Stanley Hazen

Cleveland, USA

Stanley Hazen, MD, PhD, is chair of the Department of Cellular & Molecular Medicine in the Lerner Research Institute and section head of Preventive Cardiology & Rehabilitation in the Miller Family Heart & Vascular Institute at Cleveland Clinic. He holds the Jan Bleeksma Chair in Vascular Cell Biology and Atherosclerosis. Dr. Hazen obtained a Bachelor degree and dual MD /PhD degree in Biophysical Chemistry and Molecular Biology, with subsequent clinical training in Internal Medicine in the subspecialty of Diabetes, Endocrinology and Metabolism at Washington University School of Medicine, St Louis. He has made seminal discoveries linking gut microbial pathways to cardiovascular disease and metabolic diseases, including atherosclerosis, thrombosis, heart failure and chronic kidney disease. Dr. Hazen has received numerous awards, including election to the American Federation for Medical Research, the American Society for Clinical Investigation, the Association of American Physicians, and the National Academy of Medicine. He is a Fellow of the American Association for the Advancement of Science. In 2017, he was named as a Distinguished Scientist by the American Heart Association.


Tuesday 02 June 10:00

Taming the gut microbiota

The gut microbiota act collectively as an integrated organ, regulating multiple biological functions that can modulate cardiovascular risk factors and the pathogenic mechanisms of this process. These activities are mediated by various metabolites that can act locally in the gut, as well as travel systemically to affect host physiology. Changes in the composition of the gut microbiota are identified as contributing factors in the development of atherosclerosis and cardiometabolic disease. In particular, three main classes of gut microorganism-dependent metabolites have been linked to cardiovascular health – trimethylamine N-oxide (TMAO), short chain fatty acids and secondary bile acids. If these pathways are dysregulated, there is the potential for exacerbation of risk for cardiovascular disease.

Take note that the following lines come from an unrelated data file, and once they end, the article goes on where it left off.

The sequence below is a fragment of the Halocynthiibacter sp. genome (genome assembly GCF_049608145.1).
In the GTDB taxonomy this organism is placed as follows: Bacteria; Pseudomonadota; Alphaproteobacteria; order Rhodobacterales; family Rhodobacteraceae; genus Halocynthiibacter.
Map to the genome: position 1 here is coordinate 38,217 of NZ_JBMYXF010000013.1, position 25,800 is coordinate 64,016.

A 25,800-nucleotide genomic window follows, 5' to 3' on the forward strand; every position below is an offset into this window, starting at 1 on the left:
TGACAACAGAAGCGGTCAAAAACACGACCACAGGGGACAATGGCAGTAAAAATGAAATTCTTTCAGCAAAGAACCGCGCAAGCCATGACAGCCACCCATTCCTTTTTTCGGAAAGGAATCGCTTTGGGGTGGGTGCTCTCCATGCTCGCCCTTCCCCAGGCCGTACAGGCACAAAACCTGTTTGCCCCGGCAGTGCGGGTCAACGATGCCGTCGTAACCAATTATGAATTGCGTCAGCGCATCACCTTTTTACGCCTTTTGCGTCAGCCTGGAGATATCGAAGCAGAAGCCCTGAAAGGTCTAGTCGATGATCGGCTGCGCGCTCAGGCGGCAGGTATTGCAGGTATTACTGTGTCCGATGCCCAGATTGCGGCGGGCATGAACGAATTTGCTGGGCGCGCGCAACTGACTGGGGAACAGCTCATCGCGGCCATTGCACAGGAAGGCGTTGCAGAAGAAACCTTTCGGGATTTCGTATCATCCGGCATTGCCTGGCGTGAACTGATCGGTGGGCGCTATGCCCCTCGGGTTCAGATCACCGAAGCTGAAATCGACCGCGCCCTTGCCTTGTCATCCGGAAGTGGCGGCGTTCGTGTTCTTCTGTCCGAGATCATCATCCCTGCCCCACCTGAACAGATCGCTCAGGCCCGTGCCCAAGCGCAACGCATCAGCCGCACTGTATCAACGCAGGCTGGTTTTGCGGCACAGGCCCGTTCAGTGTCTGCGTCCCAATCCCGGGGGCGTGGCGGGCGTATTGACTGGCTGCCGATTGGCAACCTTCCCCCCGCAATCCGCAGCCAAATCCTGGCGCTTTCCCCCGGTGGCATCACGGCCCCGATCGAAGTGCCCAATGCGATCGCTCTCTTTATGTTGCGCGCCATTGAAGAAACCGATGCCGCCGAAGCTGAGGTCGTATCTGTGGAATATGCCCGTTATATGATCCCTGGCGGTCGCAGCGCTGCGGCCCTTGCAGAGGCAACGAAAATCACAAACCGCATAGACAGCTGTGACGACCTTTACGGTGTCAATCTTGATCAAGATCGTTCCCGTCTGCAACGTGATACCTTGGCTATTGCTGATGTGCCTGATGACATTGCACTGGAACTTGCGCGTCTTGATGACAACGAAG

Perhaps the most compelling evidence for the role of the gut bacterial metabolites in cardiometabolic diseases is provided by TMAO. At the molecular level, TMAO has been shown to activate inflammatory gene expression, increase uptake of modified low-density lipoprotein by macrophages, and predispose to increased aggregation and thrombosis. In population-based and intervention studies, increased plasma levels of TMAO were associated with risk of type 2 diabetes mellitus, cardiovascular disease and incident thrombosis. 

Short chain fatty acids produced by the gut microbiota are critical in multiple regulatory roles in energy homeostasis, insulin sensitivity, and glucose and lipid metabolism. Studies consistently show that these metabolites are associated with a reduced risk of cardiovascular and metabolic diseases. The secondary bile acids, deoxycholic acid and lithocholic acid, are the main ligands for TGR5, a G protein-coupled receptor, implicated in weight maintenance and glucose metabolism.

Further understanding of the gut microbe pathways involved in the biosynthesis of cardiovascular-related metabolites, in particular characterisation of their cellular receptors and signalling pathways, may offer potential therapeutic application for managing cardiac health and preventing cardiovascular disease.

Key references

Li XS, Obeid S, Wang Z, Hazen BJ, Li L, Wu Y, Hurd AG, Gu X, Pratt A, Levison BS, Chung YM, Nissen SE, Tang WHW, Mach F, Räber L, Nanchen D, Matter CM, Lüscher TF, Hazen SL. Trimethyllysine, a trimethylamine N-oxide precursor, provides near- and long-term prognostic value in patients presenting with acute coronary syndromes. Eur Heart J 2019;40:2700-9.

Tang WHW, Bäckhed F, Landmesser U, Hazen SL. Intestinal microbiota in cardiovascular health and disease: JACC State-of-the-Art Review. J Am Coll Cardiol 2019;73:2089-105.

McMillan A, Hazen SL. Gut microbiota involvement in ventricular remodeling post-myocardial infarction. Circulation 2019;139:660-2.

Koeth RA, Lam-Galvez BR, Kirsop J, Wang Z, Levison BS, Gu X, Copeland MF, Bartlett D, Cody DB, Dai HJ, Culley MK, Li XS, Fu X, Wu Y, Li L, DiDonato JA, Tang WHW, Garcia-Garcia JC, Hazen SL. l-Carnitine in omnivorous diets induces an atherogenic gut microbial pathway in humans. J Clin Invest 2019;129:373-87.